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Chorus fibre upgrade to propel NZ into Top 10 Global Connectivity Speed Rankings

Contributor:
Fuseworks Media
Fuseworks Media

Chorus’ largest-ever performance upgrade for New Zealand fibre customers is expected to catapult New Zealand up the world’s broadband ranking, with projections showing the country is expected to move well into the top ten for fastest broadband in the world by early 2022.

Chorus is working closely with broadband retailers to upgrade customers on its wholesale 100Mbps fibre service. Where broadband retailers flow through the upgrade to their residential customers, the change will triple the download speed to 300Mbps, while increasing the upload speed five-fold from 20Mbps to 100Mbps.

Businesses using Chorus’s wholesale 'Business Evolve' 100/100Mbps plans and 'Small Business Fibre' 100/100Mbps plans that have the upgrade passed on to them will move to upload and download speeds of 300/300Mbps and 500/500Mbps respectively, recognising the importance of upload speeds when working from home or using cloud services.

"When we first started building the fibre network in New Zealand, we had an ambition to be envied globally for our broadband. We believed that our little nation could punch above its weight and be a connectivity powerhouse," Chorus CEO, JB Rousselot, said.

"The big fibre boost to our standard business and residential fibre plans means we can achieve that. And this is just the beginning of what fibre can do - the capacity and speeds are virtually limitless."

Our modelling indicates that once the Chorus upgrade is completed, New Zealand will have an average download speed of about 230 Mbps moving us from 23rd and into the top ten, ahead of the UK, USA and Australia. Chorus intends to encourage Kiwis to measure their speed in February, to track progress, with the full potential from the upgrade being realised in April.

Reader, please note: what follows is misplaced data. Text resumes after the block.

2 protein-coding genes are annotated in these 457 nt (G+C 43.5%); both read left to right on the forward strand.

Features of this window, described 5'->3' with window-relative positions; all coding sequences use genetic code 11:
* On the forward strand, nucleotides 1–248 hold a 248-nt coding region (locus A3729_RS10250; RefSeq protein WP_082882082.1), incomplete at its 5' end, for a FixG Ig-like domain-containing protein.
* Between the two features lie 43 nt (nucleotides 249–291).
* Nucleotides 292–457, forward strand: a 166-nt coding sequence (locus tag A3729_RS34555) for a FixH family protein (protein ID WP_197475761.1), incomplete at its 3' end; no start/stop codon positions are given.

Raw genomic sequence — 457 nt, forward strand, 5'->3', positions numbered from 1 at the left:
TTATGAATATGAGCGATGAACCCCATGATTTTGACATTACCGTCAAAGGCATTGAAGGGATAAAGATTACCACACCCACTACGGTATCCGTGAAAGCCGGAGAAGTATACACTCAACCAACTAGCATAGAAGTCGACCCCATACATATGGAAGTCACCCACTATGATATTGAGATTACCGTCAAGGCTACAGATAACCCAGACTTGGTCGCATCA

As technology continues to evolve rapidly, Chorus is committed to making sure that Kiwis keep reaping the benefits.

"In 2011, at the start of UFB, 30Mbps was considered a great broadband speed. In 2015, as Netflix launched in New Zealand, great broadband increased to 100Mbps. We recognise that it is now time to shift up a gear again to ensure New Zealanders can take real advantage of the connectivity available to them," continued Rousselot.

In June, the monthly average household data usage over fibre averaged 500GB or half a terabyte, up from 436GB the year before. The latest lockdown has also seen unprecedented levels of data consumption over the network.

Sixty-six per cent of Kiwi households have connected to fibre, with the figure even higher in Auckland ((76%). Demand for reliable, high-capacity broadband continues to grow, with about 20 per cent of fibre customers now opting for a gigabit connection.

Discussions with broadband retailers on how best to pass through the plan speed increase to their customers are underway. Chorus is hopeful that most customers on the 100Mbps fibre plan will be able to benefit from the enhanced performance by the end of the year.

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